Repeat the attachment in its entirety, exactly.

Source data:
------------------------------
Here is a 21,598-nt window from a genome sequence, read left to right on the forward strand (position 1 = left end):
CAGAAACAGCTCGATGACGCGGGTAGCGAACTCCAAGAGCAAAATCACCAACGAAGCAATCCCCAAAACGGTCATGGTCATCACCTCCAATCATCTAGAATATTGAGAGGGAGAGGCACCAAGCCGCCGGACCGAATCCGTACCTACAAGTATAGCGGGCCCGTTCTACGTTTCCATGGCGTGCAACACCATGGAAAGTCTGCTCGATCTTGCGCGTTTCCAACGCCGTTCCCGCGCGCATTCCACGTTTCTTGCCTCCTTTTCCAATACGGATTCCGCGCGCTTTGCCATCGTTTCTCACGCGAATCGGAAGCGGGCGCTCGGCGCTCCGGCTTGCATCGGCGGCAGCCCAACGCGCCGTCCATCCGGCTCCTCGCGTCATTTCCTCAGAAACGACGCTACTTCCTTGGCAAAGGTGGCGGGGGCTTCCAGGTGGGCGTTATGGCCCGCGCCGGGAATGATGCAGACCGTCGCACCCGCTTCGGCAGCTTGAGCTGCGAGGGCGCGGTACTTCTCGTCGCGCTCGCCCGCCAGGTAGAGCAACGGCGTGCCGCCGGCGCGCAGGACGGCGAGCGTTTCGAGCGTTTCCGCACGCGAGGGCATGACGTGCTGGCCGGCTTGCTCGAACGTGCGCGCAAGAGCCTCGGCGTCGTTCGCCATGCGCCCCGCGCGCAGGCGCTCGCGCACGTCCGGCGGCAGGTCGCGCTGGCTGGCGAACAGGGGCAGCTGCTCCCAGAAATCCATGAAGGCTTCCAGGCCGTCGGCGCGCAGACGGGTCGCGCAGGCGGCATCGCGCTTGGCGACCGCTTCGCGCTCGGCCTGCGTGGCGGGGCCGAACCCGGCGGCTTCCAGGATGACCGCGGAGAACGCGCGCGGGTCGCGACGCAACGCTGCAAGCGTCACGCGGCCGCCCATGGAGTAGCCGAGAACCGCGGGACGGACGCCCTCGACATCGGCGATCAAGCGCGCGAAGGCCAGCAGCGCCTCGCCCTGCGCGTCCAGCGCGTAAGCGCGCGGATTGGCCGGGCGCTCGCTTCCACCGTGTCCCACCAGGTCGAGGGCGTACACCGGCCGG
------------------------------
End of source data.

Here is a 21,598-nt window from a genome sequence, read left to right on the forward strand (position 1 = left end):
CAGAAACAGCTCGATGACGCGGGTAGCGAACTCCAAGAGCAAAATCACCAACGAAGCAATCCCCAAAACGGTCATGGTCATCACCTCCAATCATCTAGAATATTGAGAGGGAGAGGCACCAAGCCGCCGGACCGAATCCGTACCTACAAGTATAGCGGGCCCGTTCTACGTTTCCATGGCGTGCAACACCATGGAAAGTCTGCTCGATCTTGCGCGTTTCCAACGCCGTTCCCGCGCGCATTCCACGTTTCTTGCCTCCTTTTCCAATACGGATTCCGCGCGCTTTGCCATCGTTTCTCACGCGAATCGGAAGCGGGCGCTCGGCGCTCCGGCTTGCATCGGCGGCAGCCCAACGCGCCGTCCATCCGGCTCCTCGCGTCATTTCCTCAGAAACGACGCTACTTCCTTGGCAAAGGTGGCGGGGGCTTCCAGGTGGGCGTTATGGCCCGCGCCGGGAATGATGCAGACCGTCGCACCCGCTTCGGCAGCTTGAGCTGCGAGGGCGCGGTACTTCTCGTCGCGCTCGCCCGCCAGGTAGAGCAACGGCGTGCCGCCGGCGCGCAGGACGGCGAGCGTTTCGAGCGTTTCCGCACGCGAGGGCATGACGTGCTGGCCGGCTTGCTCGAACGTGCGCGCAAGAGCCTCGGCGTCGTTCGCCATGCGCCCCGCGCGCAGGCGCTCGCGCACGTCCGGCGGCAGGTCGCGCTGGCTGGCGAACAGGGGCAGCTGCTCCCAGAAATCCATGAAGGCTTCCAGGCCGTCGGCGCGCAGACGGGTCGCGCAGGCGGCATCGCGCTTGGCGACCGCTTCGCGCTCGGCCTGCGTGGCGGGGCCGAACCCGGCGGCTTCCAGGATGACCGCGGAGAACGCGCGCGGGTCGCGACGCAACGCTGCAAGCGTCACGCGGCCGCCCATGGAGTAGCCGAGAACCGCGGGACGGACGCCCTCGACATCGGCGATCAAGCGCGCGAAGGCCAGCAGCGCCTCGCCCTGCGCGTCCAGCGCGTAAGCGCGCGGATTGGCCGGGCGCTCGCTTCCACCGTGTCCCACCAGGTCGAGGGCGTACACCGGCCGG